If a company treats its employees well, what does that say about a brand?
Recent studies show that consumers are more likely to purchase from brands if employees are treated well. Further, they may even be willing to pay more and recommend the company’s products or services to friends. Should a business aim to bolster its brand through better worker policies and practices? If you’ve ever experienced the challenges of recruiting and retaining great people at your organization, a better question might be: can you really afford not to?
A study conducted in 2016 with Cone Communications intereviewed 1,000 adults uncovering some compelling data on what motivates employees, and it’s not just about financial gain. About 85% were looking at making a meaningful difference through their career. About 76% were looking for meaningful personal experiences, such as meeting new people and exploring new places. Breaking down the survey data looking at the Millennial segment responses, a full 79% consider a company’s social and environmental commitments when deciding where to work. They are also more likely to be loyal when they feel they can make a positive impact on issues at work.79% of Millennials consider social and environmental commitments when deciding where to work Click To Tweet
When a brand takes a stand and is not shy to share its environmental and social commitments, this goes a long way toward attracting and retaining great employees. It attracts consumers and influences their purchases. A study on global corporate responsibility showed that 84% percent of consumers consider a company’s social commitments, including employee treatment, before deciding what to buy or where to shop, and 82 percent consider them when it comes to which products and services to recommend to friends.
Leading Brands: B Corporation examples
To find examples of how leading brands put employees first, I looked at certified BCorps, a network of over 2,000 companies that aim to use business as a force for good. Assessed by a third party, these companies are ranked on their policies and actions related to governance, workers, community and the environment.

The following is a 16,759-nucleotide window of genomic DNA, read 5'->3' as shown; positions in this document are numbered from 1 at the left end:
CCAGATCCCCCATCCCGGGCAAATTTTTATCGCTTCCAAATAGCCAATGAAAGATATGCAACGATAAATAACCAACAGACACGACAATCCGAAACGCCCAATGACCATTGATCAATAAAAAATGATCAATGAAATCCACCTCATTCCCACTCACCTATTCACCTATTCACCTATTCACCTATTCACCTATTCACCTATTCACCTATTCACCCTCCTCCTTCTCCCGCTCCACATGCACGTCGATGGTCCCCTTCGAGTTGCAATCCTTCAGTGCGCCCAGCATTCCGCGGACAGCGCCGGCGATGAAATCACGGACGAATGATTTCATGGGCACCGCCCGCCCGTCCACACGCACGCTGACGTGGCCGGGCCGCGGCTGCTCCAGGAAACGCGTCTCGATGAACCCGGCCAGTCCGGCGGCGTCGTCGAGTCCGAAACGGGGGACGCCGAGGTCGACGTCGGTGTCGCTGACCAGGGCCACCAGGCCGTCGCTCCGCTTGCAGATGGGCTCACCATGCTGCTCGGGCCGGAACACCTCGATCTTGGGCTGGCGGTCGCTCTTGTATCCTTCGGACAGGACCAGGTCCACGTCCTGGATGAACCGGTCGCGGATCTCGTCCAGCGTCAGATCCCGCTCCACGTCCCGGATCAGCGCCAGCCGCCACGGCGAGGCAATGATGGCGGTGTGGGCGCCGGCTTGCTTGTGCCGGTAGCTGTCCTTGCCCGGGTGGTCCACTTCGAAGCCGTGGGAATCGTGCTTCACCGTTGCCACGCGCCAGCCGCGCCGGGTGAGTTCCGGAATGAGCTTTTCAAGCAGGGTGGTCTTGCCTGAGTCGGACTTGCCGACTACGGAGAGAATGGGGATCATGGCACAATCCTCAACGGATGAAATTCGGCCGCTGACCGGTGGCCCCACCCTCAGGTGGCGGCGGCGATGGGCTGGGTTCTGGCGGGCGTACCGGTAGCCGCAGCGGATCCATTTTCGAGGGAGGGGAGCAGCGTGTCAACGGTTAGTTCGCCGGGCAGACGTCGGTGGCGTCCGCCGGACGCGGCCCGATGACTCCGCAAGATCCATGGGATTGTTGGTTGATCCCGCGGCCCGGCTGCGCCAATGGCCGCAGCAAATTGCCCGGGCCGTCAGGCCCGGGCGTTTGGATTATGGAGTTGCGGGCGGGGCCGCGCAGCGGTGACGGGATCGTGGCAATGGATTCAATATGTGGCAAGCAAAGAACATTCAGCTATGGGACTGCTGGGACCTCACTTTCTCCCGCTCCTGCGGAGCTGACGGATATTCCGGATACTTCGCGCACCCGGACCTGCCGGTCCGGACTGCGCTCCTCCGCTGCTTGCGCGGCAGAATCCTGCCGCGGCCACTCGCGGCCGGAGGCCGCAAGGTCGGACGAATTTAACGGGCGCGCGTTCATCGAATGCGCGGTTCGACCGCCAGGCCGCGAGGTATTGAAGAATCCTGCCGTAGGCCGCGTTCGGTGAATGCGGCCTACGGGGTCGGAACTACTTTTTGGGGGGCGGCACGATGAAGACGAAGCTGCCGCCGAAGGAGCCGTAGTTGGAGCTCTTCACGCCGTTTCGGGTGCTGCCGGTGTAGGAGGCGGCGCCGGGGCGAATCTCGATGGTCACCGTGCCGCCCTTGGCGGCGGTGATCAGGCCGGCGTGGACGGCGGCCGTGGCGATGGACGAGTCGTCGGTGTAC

Beau’s All Natural Brewing, based just outside of Ottawa, has had incredible year-over-year growth since its inception in 2006. At its 10-year anniversary, the company announced that it would sell the brewery to its employees, shifting to 100% employee ownership. The company decided that keeping the operation independent and Canadian owned was important and it wanted employees to have a shared responsibility in the company’s future and plans for expansion across Canada.
Fairware provides promotional products to North America’s leading change makers. Every product meets the company’s strict environmental and social standards while manufacturers are held to a code of conduct. Fairware’s 12-person team is based in Vancouver and 100% of its employees are paid living wage. It also covers 80% of individual and family health insurance premiums. The company culture reflects its commitment to community and the environment. At its a bike-friendly office in a 100-year old building, the team hosts monthly collective lunches and happy hour with some of the local breweries around the corner in East Vancouver.
Outdoor retailer Patagonia was a pioneer in on-site childcare, being one of the first companies in California to offer it. It extends health care benefits to part-time, retail, and warehouse staff with 80% coverage of health insurance premiums for full-time workers. About 50% of full time employees participate in external professional development, an important incentive that encourages loyalty.
There is a strong business case for investing in your employees and going beyond the bare minimum mandated in our national and provincial employment laws. To build a respected and trusted brand that people love, you need to look within and ensure your employees respect and trust your organization.
Whistler Open Forum Event February 1
Learn more about how putting employees first boosts your brand at the February 1 Whistler Open Forum. Here’s what we’ll cover in this evening session:
- Clarify how your brand is a reflection of your employees along with the benefits of building synergy between them.
- How a ‘living wage’ impacts our local communities and why it is considered one of the best local economic development strategies businesses can implement.
- Ideas on best practices for small and medium sized businesses that you can use to optimize your recruitment and training dollars for an effective retention strategy.
Don’t miss out on the chance to build a stronger brand. Register today.